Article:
In the past few weeks, I have been preparing two messages on the subject of fasting. As you know, the method of preaching in the pulpit ministry at Berean is to take the Bible book by book, chapter by chapter, and verse by verse. We have been studying the Gospel of Matthew on Sunday mornings for over one year and it is likely that next year and the year after we will still be in Matthew’s gospel. The progress is slow and there are times when you may not think the subject matter of the sermon is all that important.
I am determined that we will not skip any part of the scriptures, so we will continue as we have and take whatever subject that comes as we go through each chapter. We have now reached a place in the Sermon on the Mount that most people are very unfamiliar with. The subject is fasting and it is not spoken of often in churches and what is said is, quite frankly, mostly wrong. Just to simplify the matter without too much explanation, whenever a preacher stands in the pulpit and declares a church-wide fast, for whatever reason, he is not following the practice of the New Testament.
Fasting is an intensely personal matter. It is not something you announce; it is not something that churches can demand, for nowhere in the New Testament are we commanded to fast. Much is said about commands for giving and there are many demands concerning prayer, but neither Jesus nor the apostles insisted upon fasting. I have learned in my preparations that there is a wide diversity of opinions about fasting. Some say fasting applies only to food, others say the principle is the most important thing and so it can be applied to any area of life that we decide to deprive ourselves for a time so that we can more fully concentrate and devote ourselves to God.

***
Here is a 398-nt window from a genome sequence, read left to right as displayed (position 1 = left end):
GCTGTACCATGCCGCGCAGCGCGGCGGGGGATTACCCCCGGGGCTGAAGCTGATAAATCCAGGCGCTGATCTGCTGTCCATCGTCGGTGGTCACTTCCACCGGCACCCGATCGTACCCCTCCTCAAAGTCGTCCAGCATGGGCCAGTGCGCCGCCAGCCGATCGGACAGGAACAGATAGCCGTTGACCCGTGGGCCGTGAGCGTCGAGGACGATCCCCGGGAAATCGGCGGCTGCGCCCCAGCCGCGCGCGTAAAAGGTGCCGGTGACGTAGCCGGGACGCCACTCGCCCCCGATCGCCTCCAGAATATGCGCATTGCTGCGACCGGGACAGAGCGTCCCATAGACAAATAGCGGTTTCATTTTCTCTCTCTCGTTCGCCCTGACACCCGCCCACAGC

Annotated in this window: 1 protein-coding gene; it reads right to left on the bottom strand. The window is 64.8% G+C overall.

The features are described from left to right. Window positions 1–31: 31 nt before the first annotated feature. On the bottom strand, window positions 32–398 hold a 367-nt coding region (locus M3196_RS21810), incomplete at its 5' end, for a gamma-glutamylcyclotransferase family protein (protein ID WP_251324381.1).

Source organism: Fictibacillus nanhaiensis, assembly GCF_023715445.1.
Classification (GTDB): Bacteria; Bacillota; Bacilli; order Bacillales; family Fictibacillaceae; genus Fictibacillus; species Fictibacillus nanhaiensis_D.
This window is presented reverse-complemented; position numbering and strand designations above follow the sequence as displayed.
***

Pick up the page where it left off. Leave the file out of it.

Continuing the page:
I tend to believe the principle is the most important part of it because it seems this is the way Jesus presents the subject in Matthew 6. Fasting represents personal devotion. What is our worship to God like in relation to self? Are we putting on a religious show or do we truly have deep conviction in our hearts that we desire to serve God? Are you here on Sunday morning to keep the preacher off your back, or is it because you can’t wait to offer corporate worship by singing, praying, and contemplating the preached word of God? The pastor can usually weed out the two attitudes very quickly. The complainers have one motive and the consecrated have another. Which are you?
Pastor V. Mark Smith